Johnson’s distraction gambit. As more claims about his private life swell the Sunday papers, he compares the Chequers proposals to a suicide vest…

“It is a humiliation. We look like a seven-stone weakling being comically bent out of shape by a 500 lb gorilla. And the reason is simple: Northern Ireland, and the insanity of the so-called ‘backstop’. We have opened ourselves to perpetual political blackmail. We have wrapped a suicide vest around the British constitution – and handed the detonator to Michel Barnier. We have given him a jemmy with which Brussels can choose – at any time – to crack apart the Union between Great Britain and Northern Ireland.” – Mail on Sunday

More news:

  • Former CCHQ official linked to Johnson – Sun on Sunday
  • May leadership campaign election aide drew up anti-Johnson attack file. It is still kept on “Tory computer system” as “WarBook2” – Sunday Times
  • WarBook2 extracts – Sunday Times
  • Johnson could lose his seat in the boundary review – Sunday Times
  • He is is “booed at the Oval” – Mail on Sunday
  • Goodman: “I think Boris’s standing among party members is quite high and his standing among Tory MPs is quite low and I don’t think this will make any difference.” – Observer
  • Give Johnson his shot at leading the Tories – Sarah Baxter, Sunday Times
  • He will remain box office among the blue rinse brigade – Quentin Letts, Sunday Telegraph
  • His private life doesn’t matter – Sunday Times Editorial
  • (Davidson and partner call baby bump “Fionnuala”) – Sunday Times

> Today: ToryDiary – Private or public, everything Johnson does is viewed through the prism of Brexit

…As Hunt hits back on the Prime Minister’s behalf

“Nobody else has a detailed plan that both delivers on the instruction of the British people and has a chance of succeeding in the negotiations. No country has ever left the EU before, so this is a journey without signposts. No negotiation is ever easy: I know that only too well having recently negotiated the NHS’s long-term funding settlement with a Chancellor who rightly guards the purse-strings of the British taxpayer with great care…As it happens, I voted to ‘Remain’ in the referendum in 2016 but I have found my views changing since then.” – Jeremy Hunt, Mail on Sunday

More news:

  • ERG Canada Plus Plus Plus paper shelved: “one chapter calls for Britain to set up a permanent “expeditionary force” to defend the Falkland Islands and suggests billions should be invested in a “Star Wars” missile defence programme” – Sunday Times
  • May aims Chequers charm offensive at Brexiteer MPs… – Sunday Express
  • …But is gambling on disaffected Labour moderates to get Brexit through – Sunday Telegraph
  • Coveney on UK-Ireland border “reckless shouting” – Observer
  • Police draw up plans to call in army in event of No Deal – Sunday Times
  • Northern Ireland police chief wants “information and clarity” on border – Sunday Times
  • No scallop wars settlement yet – Mail on Sunday
  • Remainers “flood last night of the Proms with EU flags” – Sunday Express


  • Trefgarne’s EEA ConHome piece was wrong about the free movement of workers – Dominic Lawson, Sunday Times
  • Why de Gaulle was right about Britain and Europe – Christopher Meyer, Sun on Sunday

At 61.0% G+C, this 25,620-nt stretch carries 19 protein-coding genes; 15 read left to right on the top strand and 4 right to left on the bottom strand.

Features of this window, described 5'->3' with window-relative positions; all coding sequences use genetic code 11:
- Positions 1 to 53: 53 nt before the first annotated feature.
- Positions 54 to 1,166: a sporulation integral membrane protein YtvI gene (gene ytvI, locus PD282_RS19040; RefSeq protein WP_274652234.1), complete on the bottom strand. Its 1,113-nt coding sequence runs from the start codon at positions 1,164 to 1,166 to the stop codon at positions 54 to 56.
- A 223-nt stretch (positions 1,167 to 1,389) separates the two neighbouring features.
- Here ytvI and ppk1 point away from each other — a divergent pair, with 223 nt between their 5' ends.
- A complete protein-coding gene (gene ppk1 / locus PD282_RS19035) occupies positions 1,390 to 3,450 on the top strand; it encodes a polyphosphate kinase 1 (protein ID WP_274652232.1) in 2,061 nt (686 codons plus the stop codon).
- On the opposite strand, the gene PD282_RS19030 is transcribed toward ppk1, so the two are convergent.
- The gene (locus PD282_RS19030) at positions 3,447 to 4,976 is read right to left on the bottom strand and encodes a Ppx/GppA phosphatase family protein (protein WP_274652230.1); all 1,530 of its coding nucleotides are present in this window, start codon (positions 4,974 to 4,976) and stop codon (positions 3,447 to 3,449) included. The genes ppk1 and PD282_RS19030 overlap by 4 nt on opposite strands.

• Brexiteers risk disaster by tying themselves to Trump – Janet Daley, Sunday Telegraph
  • Think about next March, Prime Minister, not 2022 – Sun on Sunday Editorial

Will there be a visa clampdown on Putin’s pals?

“Home Office sources have told the Observer that ministers believe there may need to be further restrictions on the issuing of visas to overseas investors. This follows a decade when hundreds of well-connected Russians, many of whom are allies of Vladimir Putin and include several prominent oligarchs, have been allowed to make the UK their home in return for investing as little as £1m. Kremlin critics and anti-corruption groups, who have long complained that the UK has made it too easy for Putin’s allies to reside in the UK, welcomed confirmation of the crackdown.” – Observer

  • Delay in naming Novichok assassins until after World Cup “to protect the lives of England football fans” – Mail on Sunday
  • UK on alert for Russian cyber-strike – Sunday TimesGRU network targeted Salisbury’s power stations – Sunday Telegraph

The Sun on Sunday picks up Mordaunt’s ConHome piece of yesterday, and says it’s the opening move in a leadership bid

“The International Development Secretary outlined a 12-point plan for politics, insisting: “How we govern needs to change.” Ms Mordaunt said leaders had to be optimists and “inspire participation and courage”. The minister added: “Ideas and vision are necessary. But people need to see results and to achieve them they need to take part. People have lost trust in politics because politics has lost trust in people.”Many at Westminster will see her remarks as a possible first push for leadership if PM Theresa May falls over Brexit. She is a reluctant backer of the PM’s Chequers plan for Brexit. Her appeal comes as Home Secretary Sajid Javid prepares to speak at the Tory conference on how to “broaden the reach” of the party.” – Sun on Sunday

> Yesterday: Penny Mordaunt on Comment: The twelve new rules of politics

Gauke: Give prisoners legal phones, stop them using illegal ones

In an interview with The Telegraph, Mr Gauke, who took over the Ministry of Justice in January, states: “All the evidence is pointing towards in-cell telephony helping, so its wider use, I think, makes a lot of sense.” The phones, which are partly designed to curtail the use of illicit mobile devices, would be limited to set, pre-approved numbers, with prisoners still required to pay for their own calls. But Mr Gauke’s comments are likely to draw a sharp reaction from prison officers, whose representative body insists prisoners already enjoy a “first-class” array of benefits. They may also be opposed by some victims.” – Sunday Telegraph

Williamson delays army’s exit from Germany